The fashion industry is experiencing a transformative shift. According to The McKinsey Global Fashion Index, between now and 2025, the majority of the fastest-growing fashion markets will be in emerging market nations, including Shanghai, Chongqing, Shenzen, and Delhi.
For APAC retailers, the term “fashion forward” has taken on new meaning as well, with companies embracing disruptive technologies to lead the charge to cashless, custom, and convenient shopping experiences both online and in-store.
Adobe’s 2018 Digital Trends in Retail report shows that customer experience (CX) is a top priority for retailers as part of an omnichannel approach. And the latest trend in retail is the blending of the physical and digital to create an optimal experience. Let’s take a look at the new face of fashion in APAC.
Made To Order
A world without standard sizes was Japanese billionaire Yusaku Maezawa’s dream. The founder of Zozo, one of Japan’s leading fashion e-commerce destinations, created a revolutionary clothes-buying system that far exceeds the mere convenience of online shopping and home delivery.
Here’s how it works: Customers first order a Zozosuit, a bodysuit made for creating accurate 3D measurements. Wearing the Zozosuit, they then use a smartphone app to take photos of themselves, which are used to create a 3D rendering of their bodies. The resulting measurements are then recorded against the customers' in-app profile so they can order reasonably priced, made-to-fit clothing from the collection and have it delivered directly to their doors. That means perfect-fit jeans without trying on endless pairs in a changeroom.
While there has been in-store applications of 3D body scanning, Zozo has brought this tech into the home. The company now ships to almost 30 countries, with its innovation poised to become a global game-changer.
Offline And Unmanned
Much like the film industry, which in response to streaming services started coming up with ways to enhance cinema experience, state-of-the-art retailers are offering tech-savvy consumers next-level experiences as an incentive to drive them in store.
China’s largest retailer, JD, has built a reputation for pushing the envelope. It was among the first to experiment with drone delivery and is now flexing its AI capabilities by opening unmanned stores in Beijing and Jakarta named JD.ID X.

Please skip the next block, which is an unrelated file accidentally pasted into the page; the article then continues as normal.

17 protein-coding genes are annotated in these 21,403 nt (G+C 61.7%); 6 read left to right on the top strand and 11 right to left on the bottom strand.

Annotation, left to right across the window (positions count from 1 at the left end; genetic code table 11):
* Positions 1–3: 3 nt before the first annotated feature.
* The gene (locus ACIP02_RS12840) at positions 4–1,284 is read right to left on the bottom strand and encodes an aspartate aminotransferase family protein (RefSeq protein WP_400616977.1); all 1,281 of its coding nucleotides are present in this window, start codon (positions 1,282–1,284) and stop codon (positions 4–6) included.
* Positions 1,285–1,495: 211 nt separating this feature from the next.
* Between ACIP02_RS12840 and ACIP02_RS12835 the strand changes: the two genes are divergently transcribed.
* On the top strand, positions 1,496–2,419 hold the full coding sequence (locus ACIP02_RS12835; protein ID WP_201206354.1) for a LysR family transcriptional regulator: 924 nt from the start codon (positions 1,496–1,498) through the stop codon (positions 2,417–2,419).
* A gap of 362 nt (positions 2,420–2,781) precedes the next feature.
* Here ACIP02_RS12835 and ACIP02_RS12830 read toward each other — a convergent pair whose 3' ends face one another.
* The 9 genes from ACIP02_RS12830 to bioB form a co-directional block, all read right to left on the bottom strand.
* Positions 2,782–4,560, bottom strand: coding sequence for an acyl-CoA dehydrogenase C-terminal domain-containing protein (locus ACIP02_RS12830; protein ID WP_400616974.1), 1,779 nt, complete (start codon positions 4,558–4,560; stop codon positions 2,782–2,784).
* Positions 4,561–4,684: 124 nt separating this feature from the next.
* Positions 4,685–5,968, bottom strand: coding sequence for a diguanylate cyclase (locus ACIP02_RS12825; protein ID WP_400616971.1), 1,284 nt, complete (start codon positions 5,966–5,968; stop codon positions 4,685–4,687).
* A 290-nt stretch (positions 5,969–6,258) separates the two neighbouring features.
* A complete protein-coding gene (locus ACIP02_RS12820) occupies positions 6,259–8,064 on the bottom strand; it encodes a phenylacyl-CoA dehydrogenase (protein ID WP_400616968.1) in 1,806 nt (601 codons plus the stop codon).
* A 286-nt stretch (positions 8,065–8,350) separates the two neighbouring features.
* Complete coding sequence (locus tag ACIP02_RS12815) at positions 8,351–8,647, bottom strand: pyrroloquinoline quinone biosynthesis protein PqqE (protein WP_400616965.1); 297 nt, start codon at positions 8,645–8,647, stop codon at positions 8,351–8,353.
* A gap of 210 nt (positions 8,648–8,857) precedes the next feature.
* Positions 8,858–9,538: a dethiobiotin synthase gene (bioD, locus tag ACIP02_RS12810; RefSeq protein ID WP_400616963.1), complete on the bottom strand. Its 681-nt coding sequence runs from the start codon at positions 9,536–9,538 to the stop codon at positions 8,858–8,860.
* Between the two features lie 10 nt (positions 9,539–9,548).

Selling clothes, beauty products, and groceries, the unmanned stores utilise cutting-edge AI and facial-recognition technology to provide a seamless and transactionless experience for customers. When entering the store, customers scan a QR code downloaded through the JD app. From there, ceiling cameras use facial-recognition technology to identify customers, as well as image recognition and heat mapping to track their movements and item selections throughout the store. Customers can try on an item of clothing and simply walk out of the store wearing it—no need to get on a line to pay.
Business Insider explains that the technology allows JD to note customers’ preferences and learn how its inventory moves. With this data, retailers can then serve customers personalised advertisements and promotions.
Shop It On Social
With 74% of APAC consumers turning to social media to inform their purchasing decisions, it’s hardly surprising that social commerce is a trend well on the rise throughout the region. In Thailand, for example, 51% of all online shoppers place orders through social media, a figure well above the world average of 16% and one that translates into about 20% of total e-commerce transactions nationally.
Making purchases through social media previously meant being redirected to a traditional e-commerce site, but now orders can be placed through the consumer’s channel of choice, such as Instagram or WeChat.
For example, earlier this year, WeChat launched its “brand-zone” feature, which allows brands to set up shoppable boutique stores within the platform. To be active on brand zone, a brand needs to meet three main criteria: to be verified by WeChat, receive trademark protection, and to have activated WeChat Pay.
While the app is certainly popular among local retailers, global brands are also using WeChat’s social commerce functionality to appeal to the Chinese market. Take, for example, luxury jewellery brand Cartier, whose WeChat storefront offers customers the ability to purchase from its collections, book appointments, check the status of their purchases, and repair orders—all without leaving the WeChat platform.
“WeChat transcends e-commerce and is first and foremost about connecting to our customers,” said Renaud Litré, chief executive of Cartier in China, in an interview with ft.com.